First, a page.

As Uranus is less massive than Neptune, would this be evidence that it was formed further away from the sun than Neptune, and later it swaps orbit with Neptune to move closer to sun?
The Nice model of solar system evolution proposes that both Uranus and Neptune migrated outward from their original orbits due to numerous encounters with planetesimals, stimulated by a temporary 2:1 resonance between Jupiter and Saturn. Simulations going back billions of years can put either Uranus or Neptune initially closer to the Sun. Desch 2007, assuming that the Nice model is correct, argues for a particular density profile of the protoplanetary disk and notes that a closer proto-Neptune fits that profile better. Some solar system scientists have problems with the Desch model, but Uranus's smaller mass is consistent with it.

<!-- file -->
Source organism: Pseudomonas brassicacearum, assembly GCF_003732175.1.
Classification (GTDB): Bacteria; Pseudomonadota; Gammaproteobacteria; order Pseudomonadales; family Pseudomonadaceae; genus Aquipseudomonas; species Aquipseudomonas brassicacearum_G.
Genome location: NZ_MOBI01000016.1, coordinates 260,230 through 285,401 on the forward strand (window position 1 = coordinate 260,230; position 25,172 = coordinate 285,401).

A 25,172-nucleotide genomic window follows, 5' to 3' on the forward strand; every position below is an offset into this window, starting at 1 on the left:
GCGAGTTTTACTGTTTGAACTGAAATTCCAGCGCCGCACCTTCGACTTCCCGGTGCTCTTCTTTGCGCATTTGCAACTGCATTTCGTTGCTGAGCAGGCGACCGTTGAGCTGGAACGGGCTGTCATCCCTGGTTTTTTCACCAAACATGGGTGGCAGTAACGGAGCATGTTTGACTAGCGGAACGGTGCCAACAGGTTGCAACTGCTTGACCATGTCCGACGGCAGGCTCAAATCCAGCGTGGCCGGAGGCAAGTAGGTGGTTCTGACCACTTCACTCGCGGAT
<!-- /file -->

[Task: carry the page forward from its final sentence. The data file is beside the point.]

No. The difference in mass is less than 20%, and for astronomers that counts as "basically the same" (for the masses, check wikipedia).
Your question implies that more massive planets should form closer to their star. However, there is as yet no definitive theory on the formation of planetary systems - that might come with the next generation of telescopes, (E-ELT, TMT, GMT, JWST) as they will allow us both to study more than one planetary system and better observe the early stages of planet formation.